Typically, businesses use a combination of a database, a data lake, and a data warehouse to store and analyze data. Amazon Redshift’s lake house architecture makes such an integration easy.

As the volume and variety of data increases, it’s advantageous to follow one or more common patterns for working with data across your database, data lake, and data warehouse:

A data warehouse is specially designed for data analytics, which involves reading large amounts of data to understand relationships and trends across the data. A database is used to capture and store data, such as recording details of a transaction.

Unlike a data warehouse, a data lake is a centralized repository for all data, including structured, semi-structured, and unstructured. A data warehouse requires that the data be organized in a tabular format, which is where the schema comes into play. The tabular format is needed so that SQL can be used to query the data. But not all applications require data to be in tabular format. Some applications, like big data analytics, full text search, and machine learning, can access data even if it is ‘semi-structured’ or completely unstructured.

Data warehouse vs data lake

CharacteristicsData WarehouseData Lake
DataRelational data from transactional systems, operational databases, and line of business applicationsAll data, including structured, semi-structured, and unstructured
SchemaOften designed prior to the data warehouse implementation but also can be written at the time of analysis

(schema-on-write or schema-on-read)

Written at the time of analysis (schema-on-read)
Price/PerformanceFastest query results using local storageQuery results getting faster using low-cost storage and decoupling of compute and storage
Data qualityHighly curated data that serves as the central version of the truthAny data that may or may not be curated (i.e. raw data)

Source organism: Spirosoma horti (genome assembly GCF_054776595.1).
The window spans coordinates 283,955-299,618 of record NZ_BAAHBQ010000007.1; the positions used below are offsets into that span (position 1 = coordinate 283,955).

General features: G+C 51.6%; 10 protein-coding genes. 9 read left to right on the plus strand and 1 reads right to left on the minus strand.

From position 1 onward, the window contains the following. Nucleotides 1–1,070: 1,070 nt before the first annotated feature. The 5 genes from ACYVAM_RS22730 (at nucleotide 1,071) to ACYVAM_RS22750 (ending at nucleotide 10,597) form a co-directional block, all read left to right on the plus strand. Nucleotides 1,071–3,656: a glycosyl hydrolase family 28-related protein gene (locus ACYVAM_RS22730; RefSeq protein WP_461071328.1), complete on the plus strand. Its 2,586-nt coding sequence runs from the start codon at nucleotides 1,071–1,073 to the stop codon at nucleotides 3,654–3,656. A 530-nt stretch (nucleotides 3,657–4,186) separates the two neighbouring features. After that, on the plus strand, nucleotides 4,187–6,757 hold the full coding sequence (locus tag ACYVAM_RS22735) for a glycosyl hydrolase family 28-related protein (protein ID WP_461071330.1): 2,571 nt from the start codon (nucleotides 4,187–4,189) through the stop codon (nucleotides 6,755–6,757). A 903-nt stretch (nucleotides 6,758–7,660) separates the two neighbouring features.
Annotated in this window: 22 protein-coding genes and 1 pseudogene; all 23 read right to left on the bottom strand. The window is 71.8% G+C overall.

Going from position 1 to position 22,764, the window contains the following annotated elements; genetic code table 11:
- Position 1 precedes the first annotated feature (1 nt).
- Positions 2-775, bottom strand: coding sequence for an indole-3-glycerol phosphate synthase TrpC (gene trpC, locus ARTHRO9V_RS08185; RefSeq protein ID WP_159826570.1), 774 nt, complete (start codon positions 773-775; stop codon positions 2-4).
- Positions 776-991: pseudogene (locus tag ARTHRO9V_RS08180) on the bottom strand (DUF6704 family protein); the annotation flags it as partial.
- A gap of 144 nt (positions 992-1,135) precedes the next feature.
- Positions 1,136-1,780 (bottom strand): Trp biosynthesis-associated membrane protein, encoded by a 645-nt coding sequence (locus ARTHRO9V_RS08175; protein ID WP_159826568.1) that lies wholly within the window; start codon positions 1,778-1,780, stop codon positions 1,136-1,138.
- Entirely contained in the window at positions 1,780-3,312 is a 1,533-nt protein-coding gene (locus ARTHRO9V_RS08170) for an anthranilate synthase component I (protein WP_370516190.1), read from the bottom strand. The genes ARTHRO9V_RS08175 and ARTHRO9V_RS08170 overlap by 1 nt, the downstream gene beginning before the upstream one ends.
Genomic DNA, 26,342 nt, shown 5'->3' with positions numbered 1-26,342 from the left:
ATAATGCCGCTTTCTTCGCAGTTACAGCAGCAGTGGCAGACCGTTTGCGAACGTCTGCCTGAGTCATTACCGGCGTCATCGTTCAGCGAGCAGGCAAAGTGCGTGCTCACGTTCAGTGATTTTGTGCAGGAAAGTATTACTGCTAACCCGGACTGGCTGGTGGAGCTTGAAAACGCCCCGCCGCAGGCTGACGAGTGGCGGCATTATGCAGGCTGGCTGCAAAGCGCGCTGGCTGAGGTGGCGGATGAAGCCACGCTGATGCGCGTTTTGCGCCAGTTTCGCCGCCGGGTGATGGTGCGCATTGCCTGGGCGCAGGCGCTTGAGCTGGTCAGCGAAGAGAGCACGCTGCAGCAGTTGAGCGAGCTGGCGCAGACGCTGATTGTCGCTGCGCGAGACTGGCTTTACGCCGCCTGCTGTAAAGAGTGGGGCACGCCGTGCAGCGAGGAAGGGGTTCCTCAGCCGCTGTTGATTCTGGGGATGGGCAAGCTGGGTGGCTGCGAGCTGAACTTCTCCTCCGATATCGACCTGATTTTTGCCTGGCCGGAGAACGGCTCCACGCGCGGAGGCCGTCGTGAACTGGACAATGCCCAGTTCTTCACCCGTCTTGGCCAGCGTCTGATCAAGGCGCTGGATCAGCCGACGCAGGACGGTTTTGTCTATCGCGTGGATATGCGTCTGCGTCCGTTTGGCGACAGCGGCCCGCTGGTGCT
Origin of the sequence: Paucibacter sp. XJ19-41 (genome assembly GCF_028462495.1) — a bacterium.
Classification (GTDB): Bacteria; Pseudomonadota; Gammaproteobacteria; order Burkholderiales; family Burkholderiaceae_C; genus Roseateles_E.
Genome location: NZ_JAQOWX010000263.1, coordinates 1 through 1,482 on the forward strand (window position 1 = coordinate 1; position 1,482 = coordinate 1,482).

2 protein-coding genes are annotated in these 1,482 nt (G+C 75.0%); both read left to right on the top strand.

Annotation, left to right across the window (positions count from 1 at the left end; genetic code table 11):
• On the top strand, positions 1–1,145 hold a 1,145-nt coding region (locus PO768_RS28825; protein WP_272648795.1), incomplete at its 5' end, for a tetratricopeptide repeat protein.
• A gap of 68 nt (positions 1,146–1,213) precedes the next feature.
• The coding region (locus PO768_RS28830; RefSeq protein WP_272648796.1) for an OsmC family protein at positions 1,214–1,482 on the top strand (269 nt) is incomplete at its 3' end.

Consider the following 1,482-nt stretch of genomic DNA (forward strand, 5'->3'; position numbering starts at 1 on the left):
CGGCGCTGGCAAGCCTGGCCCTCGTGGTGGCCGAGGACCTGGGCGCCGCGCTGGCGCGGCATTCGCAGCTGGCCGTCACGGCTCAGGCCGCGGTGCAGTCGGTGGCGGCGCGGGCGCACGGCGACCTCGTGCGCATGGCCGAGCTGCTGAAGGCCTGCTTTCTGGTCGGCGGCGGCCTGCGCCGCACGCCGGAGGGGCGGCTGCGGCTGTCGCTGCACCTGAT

UsersBusiness analysts, data scientists, and data developersBusiness analysts (using curated data), data scientists, data developers, data engineers, and data architects
AnalyticsBatch reporting, BI, and visualizationsMachine learning, exploratory analytics, data discovery, streaming, operational analytics, big data, and profiling

Data warehouse vs database

CharacteristicsData WarehouseTransactional Database
Suitable workloadsAnalytics, reporting, big dataTransaction processing
Data sourceData collected and normalized from many sourcesData captured as-is from a single source, such as a transactional system
Data captureBulk write operations typically on a predetermined batch scheduleOptimized for continuous write operations as new data is available to maximize transaction throughput
Data normalizationDenormalized schemas, such as the Star schema or Snowflake schemaHighly normalized, static schemas
Data storageOptimized for simplicity of access and high-speed query performance using columnar storageOptimized for high throughout write operations to a single row-oriented physical block
Data accessOptimized to minimize I/O and maximize data throughputHigh volumes of small read operations

How does a data mart compare to a data warehouse?

A data mart is a data warehouse that serves the needs of a specific team or business unit, like finance, marketing, or sales. It is smaller, more focused, and may contain summaries of data that best serve its community of users. A data mart might be a portion of a data warehouse, too.

Data warehouse vs data mart

CharacteristicsData WarehouseData Mart
ScopeCentralized, multiple subject areas integrated togetherDecentralized, specific subject area
UsersOrganization-wideA single community or department
Data sourceMany sourcesA single or a few sources, or a portion of data already collected in a data warehouse
SizeLarge, can be 100’s of gigabytes to petabytesSmall, generally up to 10’s of gigabytes
Data detailComplete, detailed dataMay hold summarized data

Benefits of Data Warehouse

Wondering why businesses need data warehousing? Well, there are several benefits of data warehouse for end users.

  • Improved data consistency
  • Better business decisions
  • Easier access to enterprise data for end-users
  • Better documentation of data
  • Reduced computer costs and higher productivity
  • Enabling end-users to ask ad-hoc queries or reports without deterring the performance of operational systems
  • Collection of related data from various sources into a place

Companies having dedicated Data Warehouse teams emerge ahead of others in key areas of product development, pricing, marketing, production time, historical analysis, forecasting, and customer satisfaction. Though data warehouses can be slightly expensive, they pay in the long run.

Looking forward to a career in Data Science? Check out the PG in Data Science now.

Build Your Career in Data Warehousing

If you are looking to work as a Business Intelligence (BI) professional or learn data warehousing, you have many exciting career options available. Data architects, database administrators, coders, and analysts are some of the most sought-after BI professionals. Prepare yourself for a job interview with our data warehouse interview questions.